Clark County, Washington
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I have what I believe are centipedes or millipedes throughout my raised garden beds. I thought only 1 bed was involved but now I know at least 3 have them by the hundreds. They are approximately ½ inch long, shiny, solid medium brown, NOT variegated in color, worm-like critters with tiny legs on their entire underside, legs do not stick out sideways, no antenna that I can see. They seem to live in the area of 1-2 inches deep in the soil; I don't find them deeper. As soon as they are uncovered, they curl up in a circle. Then after a few seconds they just disappear back into the soil. Last growing season when I pulled up my lettuce, there were hundreds of them in/on the roots that were left and in the soil. They literally ate off the lettuce roots and turned it to mush. The same for my yellow onions I was going to harvest toward fall. Roots completely gone and bottom of the bulb raw and mushy. Again, hundreds of these when I pulled all the onions. I am afraid if I plant anything in the beds they will eat the roots and everything dies.
After Fall garden clean-up is complete, we mix in 1, 5 gallon bucket of aged chicken manure we get locally from a chicken farm, into each of our 3 raised and 4 elevated garden beds.
1. Is there a way to control the population?
2. Are these beneficial in some way?
3. What can I use to kill them without also killing the worms?
4. Will liquid Sevin work to kill them and be safe for the veggies?
Any other information on these would be helpful. Thanking you in advance.
Clark County Washington about 1 month ago
This isn't really a question. I saw the article on Dennis Carlson and his garden in The Gorge Magazine. He mentioned a kiwi that wasn't bearing much fruit. This is my story about bringing back unfruitful kiwi vines. I inherited several mature kiwi vines at my allotment garden in Toronto, Canada. The first year I had it, it produced about 2 dozen berries, most of which were out of reach as the trellis it was on, was about 9' tall. Reading up on it, my vine was on a tall trellis which makes it difficult to prune and pick the fruit. It had also never been pruned. The fruit on kiwi is usually on new growth but not the curly bits. Fortunately for me I love to prune as they are vigorous growers. You also need a male vine to produce fruit. Kiwi are the only commercial fruit grown that need a male and female plant. My male plant was about 2' tall and would get eaten back to the ground by rabbits in the winter but it was enough to produce the fruit (they are apparently quite virile). Long story short. I built a flat top 6' trellis, pruned the vines very HARD every year and 5 years later it was producing about 22 pounds of fruit a season. The fruit is the size of a grape and not hairy. I found freezing the puree was a good way to keep it for later in the year. Please pass on this story to Dennis and wish him luck with his kiwi. Cheers Tracy Bright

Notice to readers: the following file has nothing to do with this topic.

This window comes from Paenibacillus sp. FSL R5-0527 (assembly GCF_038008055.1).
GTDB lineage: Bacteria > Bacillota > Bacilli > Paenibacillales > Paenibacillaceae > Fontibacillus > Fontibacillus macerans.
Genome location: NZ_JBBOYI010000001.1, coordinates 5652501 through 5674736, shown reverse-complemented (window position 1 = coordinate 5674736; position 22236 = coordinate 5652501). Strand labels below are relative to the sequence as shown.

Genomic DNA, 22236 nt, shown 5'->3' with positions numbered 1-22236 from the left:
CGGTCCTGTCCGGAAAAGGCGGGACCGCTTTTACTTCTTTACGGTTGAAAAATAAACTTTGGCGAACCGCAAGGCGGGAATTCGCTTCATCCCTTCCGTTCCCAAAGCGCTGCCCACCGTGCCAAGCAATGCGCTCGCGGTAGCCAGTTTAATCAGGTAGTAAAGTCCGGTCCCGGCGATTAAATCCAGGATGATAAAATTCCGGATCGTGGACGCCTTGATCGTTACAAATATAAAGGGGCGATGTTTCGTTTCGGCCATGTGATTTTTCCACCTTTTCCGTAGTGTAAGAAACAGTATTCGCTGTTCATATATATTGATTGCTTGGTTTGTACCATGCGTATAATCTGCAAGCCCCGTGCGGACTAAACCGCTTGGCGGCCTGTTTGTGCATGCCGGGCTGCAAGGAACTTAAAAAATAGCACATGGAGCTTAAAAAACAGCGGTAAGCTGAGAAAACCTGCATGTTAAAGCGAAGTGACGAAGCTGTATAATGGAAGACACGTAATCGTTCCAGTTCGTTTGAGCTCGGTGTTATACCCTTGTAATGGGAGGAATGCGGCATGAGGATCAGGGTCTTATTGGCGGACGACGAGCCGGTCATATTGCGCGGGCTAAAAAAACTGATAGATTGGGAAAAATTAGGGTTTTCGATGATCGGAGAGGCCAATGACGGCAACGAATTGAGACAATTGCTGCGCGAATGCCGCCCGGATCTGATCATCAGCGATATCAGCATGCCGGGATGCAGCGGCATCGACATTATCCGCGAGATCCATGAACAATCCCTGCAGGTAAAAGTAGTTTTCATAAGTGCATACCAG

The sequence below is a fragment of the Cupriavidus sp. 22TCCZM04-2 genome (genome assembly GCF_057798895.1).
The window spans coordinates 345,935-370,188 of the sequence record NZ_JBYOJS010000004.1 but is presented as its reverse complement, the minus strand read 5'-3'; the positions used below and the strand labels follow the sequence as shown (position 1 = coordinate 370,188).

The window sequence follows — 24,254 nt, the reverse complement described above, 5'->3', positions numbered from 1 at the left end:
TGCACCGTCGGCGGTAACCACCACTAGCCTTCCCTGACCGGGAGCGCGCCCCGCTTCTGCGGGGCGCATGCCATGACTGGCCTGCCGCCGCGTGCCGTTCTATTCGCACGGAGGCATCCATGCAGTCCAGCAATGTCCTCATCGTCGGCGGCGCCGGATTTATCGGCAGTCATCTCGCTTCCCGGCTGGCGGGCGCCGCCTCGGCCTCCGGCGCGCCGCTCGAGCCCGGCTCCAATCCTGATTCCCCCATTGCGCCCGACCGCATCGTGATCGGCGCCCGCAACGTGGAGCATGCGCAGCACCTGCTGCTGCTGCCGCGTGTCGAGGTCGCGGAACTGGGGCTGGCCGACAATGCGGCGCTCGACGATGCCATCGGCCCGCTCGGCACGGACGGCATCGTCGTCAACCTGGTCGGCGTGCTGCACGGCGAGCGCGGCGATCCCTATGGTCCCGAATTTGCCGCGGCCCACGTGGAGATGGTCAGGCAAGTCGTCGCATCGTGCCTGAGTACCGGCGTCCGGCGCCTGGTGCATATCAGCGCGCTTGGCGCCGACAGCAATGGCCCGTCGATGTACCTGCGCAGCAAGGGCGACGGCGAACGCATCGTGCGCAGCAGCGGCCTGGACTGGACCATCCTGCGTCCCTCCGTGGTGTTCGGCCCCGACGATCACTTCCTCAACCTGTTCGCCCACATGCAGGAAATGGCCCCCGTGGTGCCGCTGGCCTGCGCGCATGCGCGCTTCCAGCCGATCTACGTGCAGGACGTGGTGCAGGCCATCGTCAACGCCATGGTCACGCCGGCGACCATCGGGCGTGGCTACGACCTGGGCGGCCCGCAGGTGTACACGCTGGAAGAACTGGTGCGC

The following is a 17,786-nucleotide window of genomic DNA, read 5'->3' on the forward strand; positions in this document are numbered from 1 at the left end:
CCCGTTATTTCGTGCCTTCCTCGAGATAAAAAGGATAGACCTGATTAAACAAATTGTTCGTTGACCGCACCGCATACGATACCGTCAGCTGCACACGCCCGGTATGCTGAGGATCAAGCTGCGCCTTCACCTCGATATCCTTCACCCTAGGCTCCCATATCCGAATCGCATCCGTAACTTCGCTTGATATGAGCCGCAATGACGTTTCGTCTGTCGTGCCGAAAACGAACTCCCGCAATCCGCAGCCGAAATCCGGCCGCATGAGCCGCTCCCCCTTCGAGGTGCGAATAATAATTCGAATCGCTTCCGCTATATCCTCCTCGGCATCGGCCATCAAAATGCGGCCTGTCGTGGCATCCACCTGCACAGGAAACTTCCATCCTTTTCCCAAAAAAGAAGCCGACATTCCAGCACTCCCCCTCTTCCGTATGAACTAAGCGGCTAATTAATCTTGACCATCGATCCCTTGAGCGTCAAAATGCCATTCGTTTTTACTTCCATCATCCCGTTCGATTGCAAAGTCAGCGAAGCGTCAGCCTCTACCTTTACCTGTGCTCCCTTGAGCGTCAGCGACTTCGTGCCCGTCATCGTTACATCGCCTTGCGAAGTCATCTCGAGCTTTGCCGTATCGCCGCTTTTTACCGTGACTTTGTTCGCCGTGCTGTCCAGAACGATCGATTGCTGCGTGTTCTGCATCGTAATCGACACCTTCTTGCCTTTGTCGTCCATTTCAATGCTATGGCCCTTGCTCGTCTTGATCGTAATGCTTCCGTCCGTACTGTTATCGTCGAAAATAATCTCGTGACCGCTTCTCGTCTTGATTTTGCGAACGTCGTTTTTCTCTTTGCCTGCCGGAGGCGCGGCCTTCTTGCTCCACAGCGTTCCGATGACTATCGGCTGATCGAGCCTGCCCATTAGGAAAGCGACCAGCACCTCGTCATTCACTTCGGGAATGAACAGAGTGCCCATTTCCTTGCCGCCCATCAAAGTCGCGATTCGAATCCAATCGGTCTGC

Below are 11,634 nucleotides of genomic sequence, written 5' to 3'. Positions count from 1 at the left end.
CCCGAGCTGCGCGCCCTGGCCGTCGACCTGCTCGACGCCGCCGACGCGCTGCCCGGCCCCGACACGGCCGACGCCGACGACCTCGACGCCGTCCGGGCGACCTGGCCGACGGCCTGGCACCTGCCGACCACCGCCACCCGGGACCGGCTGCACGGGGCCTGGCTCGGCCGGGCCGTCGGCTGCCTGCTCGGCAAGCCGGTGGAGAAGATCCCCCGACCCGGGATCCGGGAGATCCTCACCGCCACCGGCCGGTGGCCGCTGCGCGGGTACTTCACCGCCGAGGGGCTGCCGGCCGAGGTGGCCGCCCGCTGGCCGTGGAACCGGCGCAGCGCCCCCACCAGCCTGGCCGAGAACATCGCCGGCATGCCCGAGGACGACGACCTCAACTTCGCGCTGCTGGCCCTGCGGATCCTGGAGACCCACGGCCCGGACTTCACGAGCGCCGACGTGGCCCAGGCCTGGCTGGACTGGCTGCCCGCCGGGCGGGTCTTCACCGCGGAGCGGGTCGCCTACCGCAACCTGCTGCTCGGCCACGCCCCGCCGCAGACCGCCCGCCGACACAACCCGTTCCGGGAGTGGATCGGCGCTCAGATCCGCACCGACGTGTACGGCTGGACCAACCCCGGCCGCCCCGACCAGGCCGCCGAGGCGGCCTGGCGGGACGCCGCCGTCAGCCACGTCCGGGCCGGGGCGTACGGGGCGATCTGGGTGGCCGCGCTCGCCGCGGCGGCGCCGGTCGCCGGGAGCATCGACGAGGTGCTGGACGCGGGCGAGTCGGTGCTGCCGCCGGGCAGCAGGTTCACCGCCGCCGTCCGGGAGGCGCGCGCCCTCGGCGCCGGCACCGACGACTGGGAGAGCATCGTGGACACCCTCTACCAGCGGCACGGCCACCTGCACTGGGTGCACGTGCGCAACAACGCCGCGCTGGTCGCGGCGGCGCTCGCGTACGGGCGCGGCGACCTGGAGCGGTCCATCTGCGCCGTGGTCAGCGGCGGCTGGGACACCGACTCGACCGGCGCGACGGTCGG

Clark County Washington almost 7 years ago
The worm problem with my apple trees is getting prity bad. I tried to put off spraying insecticides for years but every apple has some sort of worm. What can I use to knock down the worm problem. I don't mind a few but it is getting out of hand. What can I do?
Are their effective organic ways to do the same thing?
After some of research and looking over information provided I think I have my questions answered. Thank you!
Clark County Washington over 5 years ago
Hi, I am hunting for a source of river cane or bamboo in Clark County. Is it, or a close relative, a native of the state and if so are there any public sources for harvesting a few (2-4) canes? My objective is making Native American style flutes and whistles.
Any help is greatly appreciated.
Clark County Washington about 4 years ago
We're finding a lot of dandelions in our yard with deformities, several fasciated and now many with these bumps all over the stems. What is causing this and should I be concerned about the rest of my garden (other flowers and vegetables)?
Clark County Washington about 4 years ago
I wanted to ask if there was a quick handout or some more detailed information on what I could grow for vegetables/fruits in a shady (no direct sun) location. Even more challenging, it is on a patio and would need to be in a container (maybe 24" or smaller). Apartment living and close quarters limit my gardening! I know there are community gardens, but I would prefer to grow something right on my patio so I know I will be able to watch and tend to it daily.
Clark County Washington 4 months ago
One of my maple trees budded earlier this year, but failed to get leaves. It looks very green, but the buds are crispy. The other maples around it (the builders put the same kind in all the yards, which abut each other) are doing fine.
Is my tree dead? Is there anything I can do to help it? Thanks.
Clark County Washington about 5 years ago
Help, we have tiny black bugs everywhere, and don’t know what they are or how to get rid of them.
Clark County Washington 8 months ago